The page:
In this digital library, we house custom-built and intentionally curated resources that align with our personalized approach. Once we had this configured, teachers were able to toggle back and forth between searching within our ‘approved content’ and the larger Canvas Commons:

Fusion Academy Filters in Canvas Commons

While it’s important to have these technical components squared away, let’s not forget the instructional design considerations. When we considered what rubric to use to assess resources for quality, we were inspired by both the criteria proposed in the Polikoff and Dean article and the needs we saw within our campuses. Our analysis resulted in 9 criteria under the following categories:  

content, design, social considerations, personal bias, curriculum fit

Before a resource is added as ‘approved content,’ we vet it with this rubric. Based on our experience, I recommend proactively using quality metrics to ensure your library stays aligned to pedagogical principles. It can be difficult, if not impossible, to retroactively institute quality controls once you've already established a system. 

Our next consideration was deciding how teachers would sort through this library once it was populated. Our team is lucky to have a few folks with experience in Library and Organizational Sciences who advised us on how crucial it is to have clear-cut navigation. To accomplish this, we used the tags in Canvas Commons that can be added during the upload process.

Topic skill, course, subject tagging hierarchy - grows more specific

The tagging system we landed on is a simple hierarchy where teachers can search by subject and then narrow it down by adding more specific tags. For example, a teacher looking for assignments related to fractions for their Middle School Math 2 student can find a relevant resource using these search terms:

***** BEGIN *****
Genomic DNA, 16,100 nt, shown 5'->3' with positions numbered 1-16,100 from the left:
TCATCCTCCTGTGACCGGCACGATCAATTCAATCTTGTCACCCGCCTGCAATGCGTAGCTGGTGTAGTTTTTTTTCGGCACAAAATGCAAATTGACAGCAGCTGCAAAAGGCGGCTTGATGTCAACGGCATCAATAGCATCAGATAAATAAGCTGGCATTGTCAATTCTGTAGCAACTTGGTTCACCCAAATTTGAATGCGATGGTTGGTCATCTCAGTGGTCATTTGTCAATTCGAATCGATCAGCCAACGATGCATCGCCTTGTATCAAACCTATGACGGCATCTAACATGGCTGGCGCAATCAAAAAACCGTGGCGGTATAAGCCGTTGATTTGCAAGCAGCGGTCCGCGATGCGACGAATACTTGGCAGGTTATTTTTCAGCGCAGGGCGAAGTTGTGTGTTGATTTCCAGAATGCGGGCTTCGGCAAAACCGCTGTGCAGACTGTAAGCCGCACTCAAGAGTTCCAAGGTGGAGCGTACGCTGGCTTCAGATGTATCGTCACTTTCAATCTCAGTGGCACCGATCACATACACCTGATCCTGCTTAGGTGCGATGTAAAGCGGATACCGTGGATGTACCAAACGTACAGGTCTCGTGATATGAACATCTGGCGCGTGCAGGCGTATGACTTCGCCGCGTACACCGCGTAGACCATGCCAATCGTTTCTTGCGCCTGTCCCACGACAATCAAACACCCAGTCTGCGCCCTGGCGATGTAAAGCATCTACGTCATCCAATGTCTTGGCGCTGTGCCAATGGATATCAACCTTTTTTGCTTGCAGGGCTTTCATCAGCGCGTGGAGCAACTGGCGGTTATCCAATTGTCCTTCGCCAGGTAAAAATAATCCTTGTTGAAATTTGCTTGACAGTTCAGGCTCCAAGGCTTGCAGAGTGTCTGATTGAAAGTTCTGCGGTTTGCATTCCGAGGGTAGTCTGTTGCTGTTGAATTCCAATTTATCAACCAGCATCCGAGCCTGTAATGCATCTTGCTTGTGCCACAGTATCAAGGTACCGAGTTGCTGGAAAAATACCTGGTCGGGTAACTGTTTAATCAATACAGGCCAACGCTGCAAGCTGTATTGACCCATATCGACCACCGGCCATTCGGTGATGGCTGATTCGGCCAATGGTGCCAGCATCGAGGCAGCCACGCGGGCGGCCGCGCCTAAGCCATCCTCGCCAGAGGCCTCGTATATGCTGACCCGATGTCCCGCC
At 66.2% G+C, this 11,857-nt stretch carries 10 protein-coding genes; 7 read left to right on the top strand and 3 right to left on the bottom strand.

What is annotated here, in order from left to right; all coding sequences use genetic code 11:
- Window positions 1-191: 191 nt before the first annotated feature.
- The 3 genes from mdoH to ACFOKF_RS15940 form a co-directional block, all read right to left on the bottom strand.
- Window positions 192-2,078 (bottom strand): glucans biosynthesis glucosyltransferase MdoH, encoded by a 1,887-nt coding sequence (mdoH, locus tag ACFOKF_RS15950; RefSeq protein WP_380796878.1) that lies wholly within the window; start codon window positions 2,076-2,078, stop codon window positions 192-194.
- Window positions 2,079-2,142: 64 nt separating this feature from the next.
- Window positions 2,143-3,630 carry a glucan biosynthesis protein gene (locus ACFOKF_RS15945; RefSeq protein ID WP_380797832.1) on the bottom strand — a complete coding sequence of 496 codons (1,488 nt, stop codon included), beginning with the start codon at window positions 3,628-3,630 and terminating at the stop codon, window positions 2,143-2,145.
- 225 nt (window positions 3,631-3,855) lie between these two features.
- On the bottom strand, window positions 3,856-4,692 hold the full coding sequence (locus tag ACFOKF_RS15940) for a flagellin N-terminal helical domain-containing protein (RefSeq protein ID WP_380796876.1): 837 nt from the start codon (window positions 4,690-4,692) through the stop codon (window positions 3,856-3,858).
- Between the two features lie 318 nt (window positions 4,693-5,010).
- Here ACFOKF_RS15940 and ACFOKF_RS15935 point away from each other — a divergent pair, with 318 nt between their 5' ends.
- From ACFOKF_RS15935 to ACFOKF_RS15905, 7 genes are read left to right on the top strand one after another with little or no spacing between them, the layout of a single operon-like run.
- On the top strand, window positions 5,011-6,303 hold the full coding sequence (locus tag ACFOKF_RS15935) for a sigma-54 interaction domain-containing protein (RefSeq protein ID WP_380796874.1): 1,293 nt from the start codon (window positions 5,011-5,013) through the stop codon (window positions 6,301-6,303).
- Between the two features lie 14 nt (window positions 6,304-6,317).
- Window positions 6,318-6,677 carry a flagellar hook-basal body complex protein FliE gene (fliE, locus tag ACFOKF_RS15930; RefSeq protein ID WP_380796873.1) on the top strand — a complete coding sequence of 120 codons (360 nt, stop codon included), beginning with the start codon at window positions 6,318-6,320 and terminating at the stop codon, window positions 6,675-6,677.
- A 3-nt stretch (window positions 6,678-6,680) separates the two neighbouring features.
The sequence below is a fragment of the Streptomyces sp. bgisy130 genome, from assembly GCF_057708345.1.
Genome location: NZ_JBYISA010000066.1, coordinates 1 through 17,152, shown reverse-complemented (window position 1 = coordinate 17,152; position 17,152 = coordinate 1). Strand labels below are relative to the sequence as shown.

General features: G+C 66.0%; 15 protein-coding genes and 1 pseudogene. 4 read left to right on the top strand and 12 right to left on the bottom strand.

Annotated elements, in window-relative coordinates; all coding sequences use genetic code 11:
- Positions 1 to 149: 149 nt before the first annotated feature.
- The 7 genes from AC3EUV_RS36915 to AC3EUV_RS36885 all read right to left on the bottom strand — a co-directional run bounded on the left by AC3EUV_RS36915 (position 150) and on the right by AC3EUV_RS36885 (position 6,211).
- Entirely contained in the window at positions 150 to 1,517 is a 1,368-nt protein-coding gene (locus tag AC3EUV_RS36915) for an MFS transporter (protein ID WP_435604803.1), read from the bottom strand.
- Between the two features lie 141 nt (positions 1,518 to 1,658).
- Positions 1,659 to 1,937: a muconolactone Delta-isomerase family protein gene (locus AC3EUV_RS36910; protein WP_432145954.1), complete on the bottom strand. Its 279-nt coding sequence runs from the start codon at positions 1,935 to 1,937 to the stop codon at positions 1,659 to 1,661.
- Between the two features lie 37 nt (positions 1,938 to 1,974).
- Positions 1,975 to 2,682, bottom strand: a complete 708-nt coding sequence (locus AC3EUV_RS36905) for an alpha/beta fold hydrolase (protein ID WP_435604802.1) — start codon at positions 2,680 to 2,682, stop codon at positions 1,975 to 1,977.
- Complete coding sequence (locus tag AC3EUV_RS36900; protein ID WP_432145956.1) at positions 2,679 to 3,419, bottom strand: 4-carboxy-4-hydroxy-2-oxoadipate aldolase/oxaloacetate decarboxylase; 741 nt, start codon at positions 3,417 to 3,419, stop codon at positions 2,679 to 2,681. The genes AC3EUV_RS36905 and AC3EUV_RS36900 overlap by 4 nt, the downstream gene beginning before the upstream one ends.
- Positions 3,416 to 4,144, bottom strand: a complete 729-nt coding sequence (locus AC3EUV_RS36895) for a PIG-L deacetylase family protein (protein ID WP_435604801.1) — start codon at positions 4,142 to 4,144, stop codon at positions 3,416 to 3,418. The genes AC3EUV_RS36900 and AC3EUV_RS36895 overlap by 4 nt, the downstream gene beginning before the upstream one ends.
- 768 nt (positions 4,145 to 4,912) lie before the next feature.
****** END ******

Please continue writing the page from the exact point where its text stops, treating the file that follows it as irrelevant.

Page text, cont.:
professional development in Canvas LMS

Finally, our approved library needed a way for teachers to share or suggest resources for inclusion. There is certainly no shortage of options, and Canvas has an awesome ‘send to’ function that doesn’t require leaving the Instructure ecosystem. We decided to use a browser-based form through our office suite provider, but I’d encourage you to get creative and carefully consider your needs.

Bring Everyone Together

As a parting note, I suggest that even if your institution isn’t in a position to create a system like this any time soon, you can still take many steps to ensure resource quality. For instance, one easy-to-implement professional development idea is to get teachers together and co-create a resource evaluation rubric based on pedagogical principles, relevant research, and your institution’s values. 

Teachers can then take this with them back into the classroom as a guide while they brave the vast expanses of the web in search of quality!  


Polikoff, M., & Dean, J. (2019, December). The Supplemental Curriculum Bazaar: Is what’s online any good? The Thomas B. Fordham Institute.